AP NEWS

Remembering the Alamo means remembering those that boosted plaza

March 21, 2019

San Antonio held its annual observance of the Battle of the Alamo this month, a solemn tribute to the outnumbered defenders who gave their lives for Texas independence. This year’s ceremonies were the first to take place since the city of San Antonio and the Texas General Land Office entered into a lease agreement that took effect Jan. 1, along with an associated master plan to close streets to public traffic, restrict pedestrian access and displace longtime local businesses.

Decades before the state took an interest in making Alamo Plaza a tourist destination, San Antonio entrepreneurs invested their time and money to create a vibrant mix of stores and attractions that extended what was often a brief visit to the Alamo into a daylong experience, with its attendant economic benefits for our city. These local businesses added a dose of fun to a serious and somber Texas history lesson, making a trip to the Alamo both educational and entertaining for families.

My company owns and operates three businesses on Alamo Plaza — Guinness World Record Museum, Ripley’s Haunted Adventure and Tomb Rider 3D. Over the course of Spring Break, thousands visited these attractions. The Alamo and nearby businesses are at the heart of San Antonio’s tourism industry, which, according to Visit San Antonio, now exceeds $15 billion annually in economic impact.

Our three venues are part of a larger network of 18 businesses in and around Alamo Plaza. Together, we employ over 465 San Antonio residents and report $6 million in annual payroll. We generate more than $3.6 million in city, county and state taxes, and nearly $30 million in gross annual revenue. More people pay to visit these attractions and shops than visit the Alamo free each year.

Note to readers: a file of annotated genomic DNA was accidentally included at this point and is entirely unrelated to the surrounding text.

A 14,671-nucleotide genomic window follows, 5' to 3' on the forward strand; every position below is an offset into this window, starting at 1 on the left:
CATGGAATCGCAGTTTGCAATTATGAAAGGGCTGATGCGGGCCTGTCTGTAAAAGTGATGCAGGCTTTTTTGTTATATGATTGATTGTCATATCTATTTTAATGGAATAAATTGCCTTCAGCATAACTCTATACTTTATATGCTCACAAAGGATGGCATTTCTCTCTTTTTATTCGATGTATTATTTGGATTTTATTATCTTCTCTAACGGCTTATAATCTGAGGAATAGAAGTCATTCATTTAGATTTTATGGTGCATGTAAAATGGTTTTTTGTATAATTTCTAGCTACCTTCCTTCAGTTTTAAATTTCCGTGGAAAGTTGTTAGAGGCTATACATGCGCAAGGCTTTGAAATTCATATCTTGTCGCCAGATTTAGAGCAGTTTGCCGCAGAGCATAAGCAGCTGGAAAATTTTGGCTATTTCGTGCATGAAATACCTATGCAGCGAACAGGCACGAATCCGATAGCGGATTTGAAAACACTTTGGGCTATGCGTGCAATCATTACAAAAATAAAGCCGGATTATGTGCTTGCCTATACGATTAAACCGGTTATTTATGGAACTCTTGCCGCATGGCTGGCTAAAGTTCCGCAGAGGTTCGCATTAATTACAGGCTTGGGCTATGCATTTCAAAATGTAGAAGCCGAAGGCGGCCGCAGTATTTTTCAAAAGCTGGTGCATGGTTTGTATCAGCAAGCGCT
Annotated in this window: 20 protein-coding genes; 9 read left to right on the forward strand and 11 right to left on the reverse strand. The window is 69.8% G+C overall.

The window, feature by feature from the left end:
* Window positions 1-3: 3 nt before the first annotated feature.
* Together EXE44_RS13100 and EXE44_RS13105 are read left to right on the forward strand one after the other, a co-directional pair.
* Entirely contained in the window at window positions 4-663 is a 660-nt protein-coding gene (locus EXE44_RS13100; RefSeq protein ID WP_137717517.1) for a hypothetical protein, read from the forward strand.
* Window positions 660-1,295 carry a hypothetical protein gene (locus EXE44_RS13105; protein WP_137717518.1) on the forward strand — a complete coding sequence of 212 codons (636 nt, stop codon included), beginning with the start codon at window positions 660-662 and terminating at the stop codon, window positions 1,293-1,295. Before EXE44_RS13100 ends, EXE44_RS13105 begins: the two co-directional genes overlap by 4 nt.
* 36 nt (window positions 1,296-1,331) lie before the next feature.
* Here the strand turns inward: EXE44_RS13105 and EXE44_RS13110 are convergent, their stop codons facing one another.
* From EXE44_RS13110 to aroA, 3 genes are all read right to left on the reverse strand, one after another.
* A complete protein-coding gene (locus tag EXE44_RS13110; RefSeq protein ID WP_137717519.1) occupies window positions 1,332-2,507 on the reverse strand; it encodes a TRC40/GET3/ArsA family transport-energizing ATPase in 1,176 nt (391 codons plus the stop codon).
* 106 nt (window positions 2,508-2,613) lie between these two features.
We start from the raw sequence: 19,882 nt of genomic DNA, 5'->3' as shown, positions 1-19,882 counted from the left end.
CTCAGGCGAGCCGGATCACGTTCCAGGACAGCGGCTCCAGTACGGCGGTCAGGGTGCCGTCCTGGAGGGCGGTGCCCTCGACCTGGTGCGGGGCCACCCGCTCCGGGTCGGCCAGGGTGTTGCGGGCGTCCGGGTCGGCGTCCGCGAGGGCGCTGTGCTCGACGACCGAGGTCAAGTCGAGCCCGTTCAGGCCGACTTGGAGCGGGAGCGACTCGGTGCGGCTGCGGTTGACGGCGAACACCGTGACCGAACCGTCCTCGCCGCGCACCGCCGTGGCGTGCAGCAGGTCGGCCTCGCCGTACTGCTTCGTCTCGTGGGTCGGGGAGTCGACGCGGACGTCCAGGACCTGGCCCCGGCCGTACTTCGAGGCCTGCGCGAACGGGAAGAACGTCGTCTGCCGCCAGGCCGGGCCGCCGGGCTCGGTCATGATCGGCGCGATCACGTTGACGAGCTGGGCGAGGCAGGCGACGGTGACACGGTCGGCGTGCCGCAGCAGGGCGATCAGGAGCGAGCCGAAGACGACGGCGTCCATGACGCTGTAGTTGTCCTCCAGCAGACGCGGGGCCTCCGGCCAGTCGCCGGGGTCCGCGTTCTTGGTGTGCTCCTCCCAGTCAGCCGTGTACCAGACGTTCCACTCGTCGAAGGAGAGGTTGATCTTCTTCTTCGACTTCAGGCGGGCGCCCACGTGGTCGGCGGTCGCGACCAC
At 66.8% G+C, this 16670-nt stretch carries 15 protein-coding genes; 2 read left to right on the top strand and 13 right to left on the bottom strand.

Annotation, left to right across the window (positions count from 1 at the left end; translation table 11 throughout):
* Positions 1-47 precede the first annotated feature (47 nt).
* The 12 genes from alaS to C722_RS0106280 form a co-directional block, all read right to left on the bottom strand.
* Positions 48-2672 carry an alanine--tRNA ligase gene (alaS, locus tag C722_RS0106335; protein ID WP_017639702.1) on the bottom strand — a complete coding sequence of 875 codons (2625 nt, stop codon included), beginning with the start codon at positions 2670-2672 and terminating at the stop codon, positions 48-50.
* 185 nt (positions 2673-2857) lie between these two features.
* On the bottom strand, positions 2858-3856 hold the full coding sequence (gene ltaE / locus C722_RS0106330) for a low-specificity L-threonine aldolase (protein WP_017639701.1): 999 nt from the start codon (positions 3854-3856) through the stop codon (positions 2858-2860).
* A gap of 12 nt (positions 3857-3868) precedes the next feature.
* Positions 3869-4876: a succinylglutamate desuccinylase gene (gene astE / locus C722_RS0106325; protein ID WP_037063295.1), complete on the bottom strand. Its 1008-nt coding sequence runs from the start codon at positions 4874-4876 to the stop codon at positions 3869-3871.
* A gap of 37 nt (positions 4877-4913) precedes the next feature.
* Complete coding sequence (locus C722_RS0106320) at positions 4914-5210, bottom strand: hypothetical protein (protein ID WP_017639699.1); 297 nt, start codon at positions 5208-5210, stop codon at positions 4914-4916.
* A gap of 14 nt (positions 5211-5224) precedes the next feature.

When Bexar County and the city of San Antonio worked to earn a World Heritage Site designation for the Alamo and other missions, we supported those efforts because it was good for the Alamo and for the community. And when the city and the state brought forward a master plan to re-envision Alamo Plaza and the Alamo experience, for the same reasons we did not object — even though that vision involved displacing many of the local businesses that have sustained Alamo Plaza for so long.

As good corporate citizens, that was the right thing to do. But there were also explicit discussions during the planning process about making sure that affected businesses didn’t simply go away. In fact, because many of these businesses have long-term leases that run to the end of the next decade, the Alamo plan can’t move forward in a timely fashion without a resolution of this issue.

City officials have done their part to communicate with local businesses. But somewhere between the city of San Antonio and the General Land Office in Austin, there is a breakdown of communication — and a lack of action.

The Alamo and the proposed Alamo master plan arouse the passion of Texans, as they should. One Texas lawmaker has gone so far as to introduce a measure that would prevent the state from moving the Cenotaph as part of that plan.

The public and elected officials ought to have just as much concern for private enterprise and private businesses that invested millions of dollars in Alamo Plaza long before there was a plan to invest public funds. Remembering the Alamo also means remembering the surrounding private interests that have supported the historic mission and the city’s tourism industry.

Davis Phillips is president and CEO of Phillips Entertainment Inc., which operates tourist attractions in two Alamo Plaza buildings now owned by the state of Texas.